Dan Hughes, the Stars coach and general manager at the time, remembers taking the call from Bruce Levy. The coach’s heart leaped, his mind raced. Vickie Johnson wants to play for San Antonio? It sounded too good to be true. Would New York really let her go?
“It was a blessing,” Hughes said. “I went into don’t-screw-this-up mode. Good golly, you don’t get a lot of those phone calls.”
Johnson brought skill, experience, and a coaching mindset to the Stars. Though shy, she brought a leadership-by-example model to the team, but knew when to speak up. Johnson told a certain teammate in New York to join her San Antonio. That teammate, Becky Hammon, politely declined.
The Stars improved to 13-21 in Johnson’s first year. In the off-season, when she was playing overseas, Johnson received a phone call. The Stars had acquired Hammon in a trade. “I was super happy,” Johnson said.
The Stars made the playoffs the next seven seasons, advancing the the WNBA finals in 2008, Johnson’s third year in San Antonio. As she had seen in the vision, fans filled the arena. The Stars played for the championship.
Stars general manager Ruth Riley played with Johnson on that team. “VJ was an extension of the coaching staff on the floor,” Riley said. “She was more of a silent leader but a very significant piece to that success.”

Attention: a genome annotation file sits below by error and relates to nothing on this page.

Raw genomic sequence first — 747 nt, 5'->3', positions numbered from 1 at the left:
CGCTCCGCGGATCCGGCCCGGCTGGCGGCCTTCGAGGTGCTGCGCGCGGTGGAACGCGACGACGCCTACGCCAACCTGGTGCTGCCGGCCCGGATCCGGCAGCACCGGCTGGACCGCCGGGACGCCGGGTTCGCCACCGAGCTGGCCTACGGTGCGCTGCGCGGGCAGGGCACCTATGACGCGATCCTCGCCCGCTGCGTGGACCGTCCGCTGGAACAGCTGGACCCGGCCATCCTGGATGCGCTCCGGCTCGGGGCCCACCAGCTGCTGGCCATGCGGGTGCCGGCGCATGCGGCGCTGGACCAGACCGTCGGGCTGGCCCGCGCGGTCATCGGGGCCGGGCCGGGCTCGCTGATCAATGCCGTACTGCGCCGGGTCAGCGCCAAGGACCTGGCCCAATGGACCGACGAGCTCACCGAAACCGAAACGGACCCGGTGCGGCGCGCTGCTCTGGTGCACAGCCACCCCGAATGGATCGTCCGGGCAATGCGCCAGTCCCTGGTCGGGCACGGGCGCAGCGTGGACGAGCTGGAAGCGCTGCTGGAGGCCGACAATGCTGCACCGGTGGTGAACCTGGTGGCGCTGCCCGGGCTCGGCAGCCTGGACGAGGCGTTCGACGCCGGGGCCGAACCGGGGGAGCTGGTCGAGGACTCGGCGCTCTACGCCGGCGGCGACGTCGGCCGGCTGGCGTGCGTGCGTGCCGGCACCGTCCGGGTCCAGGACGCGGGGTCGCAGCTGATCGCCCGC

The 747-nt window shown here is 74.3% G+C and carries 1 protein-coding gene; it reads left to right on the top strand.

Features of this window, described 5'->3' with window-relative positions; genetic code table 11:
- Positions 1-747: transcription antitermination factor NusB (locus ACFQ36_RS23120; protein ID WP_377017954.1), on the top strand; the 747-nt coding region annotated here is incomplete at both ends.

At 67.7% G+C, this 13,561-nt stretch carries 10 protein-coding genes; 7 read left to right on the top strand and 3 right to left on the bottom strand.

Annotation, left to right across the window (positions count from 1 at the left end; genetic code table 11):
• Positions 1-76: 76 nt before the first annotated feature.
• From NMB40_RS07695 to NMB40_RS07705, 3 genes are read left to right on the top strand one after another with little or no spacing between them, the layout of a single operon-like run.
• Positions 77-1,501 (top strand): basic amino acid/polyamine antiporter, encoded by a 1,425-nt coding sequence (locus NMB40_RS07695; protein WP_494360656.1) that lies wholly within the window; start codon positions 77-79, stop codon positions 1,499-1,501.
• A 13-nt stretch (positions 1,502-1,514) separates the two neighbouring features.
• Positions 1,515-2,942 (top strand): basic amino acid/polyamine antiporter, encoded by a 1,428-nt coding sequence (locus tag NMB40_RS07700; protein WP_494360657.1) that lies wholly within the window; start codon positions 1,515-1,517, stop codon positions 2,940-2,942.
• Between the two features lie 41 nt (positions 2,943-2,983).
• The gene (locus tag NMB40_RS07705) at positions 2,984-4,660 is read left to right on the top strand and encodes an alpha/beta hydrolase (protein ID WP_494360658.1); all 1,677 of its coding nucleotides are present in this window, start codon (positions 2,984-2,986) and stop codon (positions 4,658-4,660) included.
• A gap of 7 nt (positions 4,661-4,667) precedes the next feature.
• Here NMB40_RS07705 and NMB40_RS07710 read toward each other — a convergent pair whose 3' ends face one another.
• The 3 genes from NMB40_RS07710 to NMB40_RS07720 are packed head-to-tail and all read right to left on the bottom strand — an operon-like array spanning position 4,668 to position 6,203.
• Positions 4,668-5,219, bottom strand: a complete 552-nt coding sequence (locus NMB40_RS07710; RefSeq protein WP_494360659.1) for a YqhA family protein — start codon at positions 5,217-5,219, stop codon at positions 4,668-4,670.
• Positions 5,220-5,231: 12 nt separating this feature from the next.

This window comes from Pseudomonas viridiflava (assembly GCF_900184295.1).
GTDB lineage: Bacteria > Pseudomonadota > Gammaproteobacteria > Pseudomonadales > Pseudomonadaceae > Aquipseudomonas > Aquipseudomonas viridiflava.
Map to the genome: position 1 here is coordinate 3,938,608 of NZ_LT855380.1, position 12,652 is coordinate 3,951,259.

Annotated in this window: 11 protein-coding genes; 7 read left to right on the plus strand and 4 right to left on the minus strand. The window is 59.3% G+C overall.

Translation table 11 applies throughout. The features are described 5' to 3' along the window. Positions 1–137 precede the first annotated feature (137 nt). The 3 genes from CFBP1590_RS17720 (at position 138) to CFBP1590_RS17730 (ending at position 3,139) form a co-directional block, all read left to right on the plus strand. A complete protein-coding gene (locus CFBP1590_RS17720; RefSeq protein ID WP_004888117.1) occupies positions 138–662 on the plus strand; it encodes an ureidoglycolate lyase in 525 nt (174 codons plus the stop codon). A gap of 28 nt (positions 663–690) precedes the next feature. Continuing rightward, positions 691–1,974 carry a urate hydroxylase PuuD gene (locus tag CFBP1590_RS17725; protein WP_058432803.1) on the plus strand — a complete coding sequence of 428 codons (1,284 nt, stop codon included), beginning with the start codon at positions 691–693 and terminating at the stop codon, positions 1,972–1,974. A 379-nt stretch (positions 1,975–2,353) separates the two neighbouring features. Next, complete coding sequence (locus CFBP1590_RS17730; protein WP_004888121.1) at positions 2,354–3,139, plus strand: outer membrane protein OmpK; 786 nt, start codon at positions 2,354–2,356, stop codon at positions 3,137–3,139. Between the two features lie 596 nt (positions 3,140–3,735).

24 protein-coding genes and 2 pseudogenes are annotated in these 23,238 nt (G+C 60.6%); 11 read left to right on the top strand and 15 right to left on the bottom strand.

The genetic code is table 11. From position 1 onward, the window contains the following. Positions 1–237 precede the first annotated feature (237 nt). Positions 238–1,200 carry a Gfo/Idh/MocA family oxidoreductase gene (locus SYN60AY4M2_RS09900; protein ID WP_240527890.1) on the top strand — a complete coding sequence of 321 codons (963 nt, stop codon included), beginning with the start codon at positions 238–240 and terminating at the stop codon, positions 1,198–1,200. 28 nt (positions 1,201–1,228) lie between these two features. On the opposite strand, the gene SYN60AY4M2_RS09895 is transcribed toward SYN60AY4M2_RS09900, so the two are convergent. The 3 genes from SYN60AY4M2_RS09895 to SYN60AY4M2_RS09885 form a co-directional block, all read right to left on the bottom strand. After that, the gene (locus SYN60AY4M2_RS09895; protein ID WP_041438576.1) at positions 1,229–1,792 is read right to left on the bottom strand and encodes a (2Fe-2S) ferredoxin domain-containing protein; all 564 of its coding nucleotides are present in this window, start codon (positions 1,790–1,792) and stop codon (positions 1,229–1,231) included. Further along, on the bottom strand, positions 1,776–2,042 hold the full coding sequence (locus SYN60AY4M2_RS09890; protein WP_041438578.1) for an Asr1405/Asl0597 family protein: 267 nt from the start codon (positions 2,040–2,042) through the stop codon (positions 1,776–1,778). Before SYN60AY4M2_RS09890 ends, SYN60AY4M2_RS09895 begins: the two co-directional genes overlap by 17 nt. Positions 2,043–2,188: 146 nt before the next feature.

Johnson does not know when she decided to coach. But she recalls telling Hughes in 2006 that coaching was her aspiration. “When you retire,” Hughes told her, “I’ll give you your first job.”
In 2009, Johnson retired from the WNBA. When she retired from playing overseas, Hughes hired Johnson as an assistant coach in 2011, another piece of the vision fulfilled. Johnson served as the No. 2 assistant, rose to No. 1 and recently experienced a circle-of-life moment.
When Riley hired her to replace the retiring Hughes, Johnson became head coach of a team that went 7-27 in 2016 – the same record it had when she arrived as a player. The team outlook, though, is promising. The Stars own the No. 1 pick in the WNBA draft and return point guard Moriah Jefferson, named to the league’s All-Rookie team, and All-Star shooting guard Kayla McBride, who missed half the season with a fractured foot.
Johnson brims with optimism. “That No. 1 pick can do a lot of great things for us,” she said. “We already have great young pieces. My expectation is to win a championship.”
Bruce Levy remains Johnson’s agent after all these years. He marvels at the career she’s had in San Antonio as a player and as a coach. He never imagined his client would flourish in a city beset at the time with a losing franchise.
“She’s a very spiritual person,” Levy said. “It wouldn’t surprise me at all if that helped guide her. Whether it was the Lord or any other force, she certainly got good advice.”
She can still hear that voice, she can still see the moving picture. The audio-visual plays on, the details coming to pass, one at a time, as the years unfold. The one unfulfilled piece is a championship. Will it happen?
“I have already seen the vision,” Johnson said. “I just gotta have faith.”